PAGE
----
Richard Pinder is director at Leonard Curtis Business Solutions Group, covering the East Midlands and South Yorkshire. He graduated from university with a law degree before joining HSBC on a graduate programme. He left HSBC to travel the world for a year before returning to work as a finance broker within an insolvency company in Sheffield. He progressed to the insolvency side of the business before making the move to Leonard Curtis. Richard opened the Leonard Curtis office in the South Yorkshire/East Midlands region in 2015 and has a fast-growing client base.
Helping people in their hour of need is what gives me a buzz. Directors don’t set out in business with a view to going through some form of insolvency process (well most directors don’t). Inevitably though, businesses do face financial difficulties and directors need assistance when this happens. For business owners who have no experience of going through an insolvency process, this can be a very difficult time and helping them through it is one of the positive aspects of my role.
We need to face the unknown. Given the current situation with the pandemic and the uncertainty following Brexit, companies are going to be facing difficulties they have not previously encountered. The government has provided significant assistance for businesses to continue throughout the various lockdowns. However, at some point the furlough assistance will cease, repayments on CBILS and Bounce Back Loans will commence and deferred HMRC amounts from 2020 will need to be repaid. This is likely to happen at a time when turnover will be lower than normal and trading restrictions will probably still be in place. So, we do expect to see an increase in corporate insolvencies over the coming year together with an increase in bad debts and companies, who may have been able to navigate through their financial difficulties, begin to suffer.ADVERTISING
Government support has delayed the inevitable for some firms. The biggest impact on corporate insolvencies has been the assistance provided by the government over the past 12 months. This is “propping up” some companies who were insolvent 12 months ago, but have relied on this assistance to keep them afloat. So, while the lack of corporate insolvencies to date is a positive for the economy as a whole, for many businesses it is just delaying the inevitable.
Pre-pack sales are often the best option. The biggest perceived change in our industry was the introduction of new insolvency legislation in an attempt to bring together the different insolvency laws in to one Act. However, this has not had a significant impact on the way in which insolvencies are carried out. The most significant change for me is in respect of pre-packs and the tightening of the rules regarding sales of businesses to connected parties. I understand the stigma surrounding a pre-pack and concern from creditors as a whole, but often there are no other interested parties in a business and a sale to a connected party is a better realisation than a forced sale of the assets at auction. Even where there is third party interest in a pre-pack, the incumbent management is usually so intrinsic to the success of the business, that the third party recognises without their involvement the business opportunity is not worth purchasing.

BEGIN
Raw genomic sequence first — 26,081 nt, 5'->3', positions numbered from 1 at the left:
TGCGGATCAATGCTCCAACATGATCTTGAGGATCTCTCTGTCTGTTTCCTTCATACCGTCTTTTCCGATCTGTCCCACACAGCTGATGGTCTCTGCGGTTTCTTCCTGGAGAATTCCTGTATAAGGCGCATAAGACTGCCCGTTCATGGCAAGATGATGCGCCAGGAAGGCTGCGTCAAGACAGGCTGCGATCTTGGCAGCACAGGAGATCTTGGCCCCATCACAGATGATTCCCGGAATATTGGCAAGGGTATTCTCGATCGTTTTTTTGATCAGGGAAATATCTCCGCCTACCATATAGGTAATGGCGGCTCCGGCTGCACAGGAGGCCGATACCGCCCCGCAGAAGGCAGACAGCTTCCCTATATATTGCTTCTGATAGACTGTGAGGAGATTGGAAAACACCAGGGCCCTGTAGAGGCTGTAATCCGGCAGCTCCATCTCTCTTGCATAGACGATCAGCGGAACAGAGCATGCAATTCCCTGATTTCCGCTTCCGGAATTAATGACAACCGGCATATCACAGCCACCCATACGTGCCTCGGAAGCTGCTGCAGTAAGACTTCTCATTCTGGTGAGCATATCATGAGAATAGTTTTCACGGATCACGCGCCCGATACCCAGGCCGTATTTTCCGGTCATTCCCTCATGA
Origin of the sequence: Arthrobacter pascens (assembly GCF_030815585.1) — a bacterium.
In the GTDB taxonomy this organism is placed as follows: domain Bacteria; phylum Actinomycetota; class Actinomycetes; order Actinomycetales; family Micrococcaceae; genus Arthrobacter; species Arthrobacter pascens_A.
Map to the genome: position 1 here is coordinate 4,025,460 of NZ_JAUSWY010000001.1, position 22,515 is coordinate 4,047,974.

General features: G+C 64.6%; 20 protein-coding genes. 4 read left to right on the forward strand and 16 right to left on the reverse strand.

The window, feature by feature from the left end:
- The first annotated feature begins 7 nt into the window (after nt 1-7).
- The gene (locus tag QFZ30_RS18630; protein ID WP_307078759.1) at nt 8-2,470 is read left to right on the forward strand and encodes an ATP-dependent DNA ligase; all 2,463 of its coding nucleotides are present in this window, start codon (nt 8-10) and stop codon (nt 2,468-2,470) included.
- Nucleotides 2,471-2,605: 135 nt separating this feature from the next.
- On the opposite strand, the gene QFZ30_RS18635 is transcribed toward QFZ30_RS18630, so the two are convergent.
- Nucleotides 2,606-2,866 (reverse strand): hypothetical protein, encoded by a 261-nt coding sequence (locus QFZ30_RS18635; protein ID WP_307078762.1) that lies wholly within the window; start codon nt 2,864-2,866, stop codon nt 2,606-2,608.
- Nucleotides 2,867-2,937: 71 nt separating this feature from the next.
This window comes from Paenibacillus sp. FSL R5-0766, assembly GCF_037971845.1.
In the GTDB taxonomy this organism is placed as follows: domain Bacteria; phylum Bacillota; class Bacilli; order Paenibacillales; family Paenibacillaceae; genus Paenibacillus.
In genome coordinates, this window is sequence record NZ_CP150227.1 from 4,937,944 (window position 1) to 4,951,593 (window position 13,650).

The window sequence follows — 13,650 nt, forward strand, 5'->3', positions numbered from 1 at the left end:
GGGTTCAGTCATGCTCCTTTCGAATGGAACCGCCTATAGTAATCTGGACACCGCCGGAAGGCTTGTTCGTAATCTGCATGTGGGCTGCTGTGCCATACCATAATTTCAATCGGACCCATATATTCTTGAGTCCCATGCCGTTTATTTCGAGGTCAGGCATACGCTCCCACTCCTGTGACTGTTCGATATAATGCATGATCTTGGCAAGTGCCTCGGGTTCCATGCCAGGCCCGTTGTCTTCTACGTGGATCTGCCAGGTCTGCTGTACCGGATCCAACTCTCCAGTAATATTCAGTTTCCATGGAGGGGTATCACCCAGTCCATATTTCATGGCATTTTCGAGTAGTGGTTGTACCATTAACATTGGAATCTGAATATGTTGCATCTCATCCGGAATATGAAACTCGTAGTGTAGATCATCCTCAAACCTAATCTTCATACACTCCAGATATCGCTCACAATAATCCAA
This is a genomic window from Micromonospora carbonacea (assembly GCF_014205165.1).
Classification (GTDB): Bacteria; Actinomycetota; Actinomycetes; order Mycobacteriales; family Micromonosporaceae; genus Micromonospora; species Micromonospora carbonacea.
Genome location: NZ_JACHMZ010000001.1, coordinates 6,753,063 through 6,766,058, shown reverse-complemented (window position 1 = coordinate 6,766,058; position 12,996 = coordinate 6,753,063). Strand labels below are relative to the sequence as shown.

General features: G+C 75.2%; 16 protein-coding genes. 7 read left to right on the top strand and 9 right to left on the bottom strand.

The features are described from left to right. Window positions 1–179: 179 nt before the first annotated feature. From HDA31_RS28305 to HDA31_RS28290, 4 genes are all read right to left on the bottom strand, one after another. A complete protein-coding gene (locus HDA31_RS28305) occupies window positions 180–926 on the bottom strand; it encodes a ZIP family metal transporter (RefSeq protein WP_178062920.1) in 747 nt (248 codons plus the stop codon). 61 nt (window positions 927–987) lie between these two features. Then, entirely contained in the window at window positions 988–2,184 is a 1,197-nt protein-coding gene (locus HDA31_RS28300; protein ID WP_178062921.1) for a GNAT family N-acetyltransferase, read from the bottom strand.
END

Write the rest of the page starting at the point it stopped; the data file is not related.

I try to deal with people how I would want to be dealt with. This is how I try to handle employees, directors, creditors, shareholders, professional advisers, etc. and I find that if you treat people in the right way it ensures ongoing co-operation. It also tends to make the insolvency process progress more smoothly. Early on in my career I would see directors of insolvent companies being made out to be scapegoats for the failure of the businesses, despite the reasons for the failure being outside of their control. I remember thinking that everyone deserves to be treated with respect and in doing so you are more likely to get people to co-operate, which is essential in what we do.
I’ve met some impressive people in my life and career. A long term friend of mine, Karl Hodson, first introduced me to networking almost 20 years ago and I made a number of contacts who would go on to shape my career. Steve Dunwell is someone I still work closely with and is one of those I met early on in my career and with whom I spent four years working as a commercial finance broker. He introduced me to a lot of influential people and certainly shaped the way I operate, how I interact with people and how I deal with clients and introducers. Finally, Sean Williams was the first person who interviewed me at Leonard Curtis. He guided me through the early days at Leonard Curtis, made sure I received recognition for my efforts and pushed me to progress within the organisation. I am still in touch with these people and continue to work closely with them all.
Work, rest and play. I really enjoy football, both watching and playing. I am a Liverpool fan so I haven’t always enjoyed watching them, but the past few years have been a bit more upbeat! I still play football a couple of times a week – I’m not ready to hang my boots up yet – and I also get involved with coaching my son’s football team. I also enjoy the gym although this is currently being replaced with home workouts and going running to keep fit. I learnt to ski at the start of last year and it’s my new passion. I also run an events business with a friend of mine, called Network King, that organises events for professionals. This is my work away from work but I really enjoy it.
Get in touch with Richard on 01246 385 775.
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